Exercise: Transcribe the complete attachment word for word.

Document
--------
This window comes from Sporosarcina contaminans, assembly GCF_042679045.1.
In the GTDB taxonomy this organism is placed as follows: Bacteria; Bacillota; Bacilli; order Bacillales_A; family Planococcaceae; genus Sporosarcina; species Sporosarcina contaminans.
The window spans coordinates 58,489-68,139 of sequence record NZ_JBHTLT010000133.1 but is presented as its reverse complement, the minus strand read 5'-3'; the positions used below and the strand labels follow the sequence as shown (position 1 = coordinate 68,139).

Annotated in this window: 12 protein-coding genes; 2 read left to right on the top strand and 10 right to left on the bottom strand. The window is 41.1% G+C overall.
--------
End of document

This window comes from Sporosarcina contaminans, assembly GCF_042679045.1.
In the GTDB taxonomy this organism is placed as follows: Bacteria; Bacillota; Bacilli; order Bacillales_A; family Planococcaceae; genus Sporosarcina; species Sporosarcina contaminans.
The window spans coordinates 58,489-68,139 of sequence record NZ_JBHTLT010000133.1 but is presented as its reverse complement, the minus strand read 5'-3'; the positions used below and the strand labels follow the sequence as shown (position 1 = coordinate 68,139).

Annotated in this window: 12 protein-coding genes; 2 read left to right on the top strand and 10 right to left on the bottom strand. The window is 41.1% G+C overall.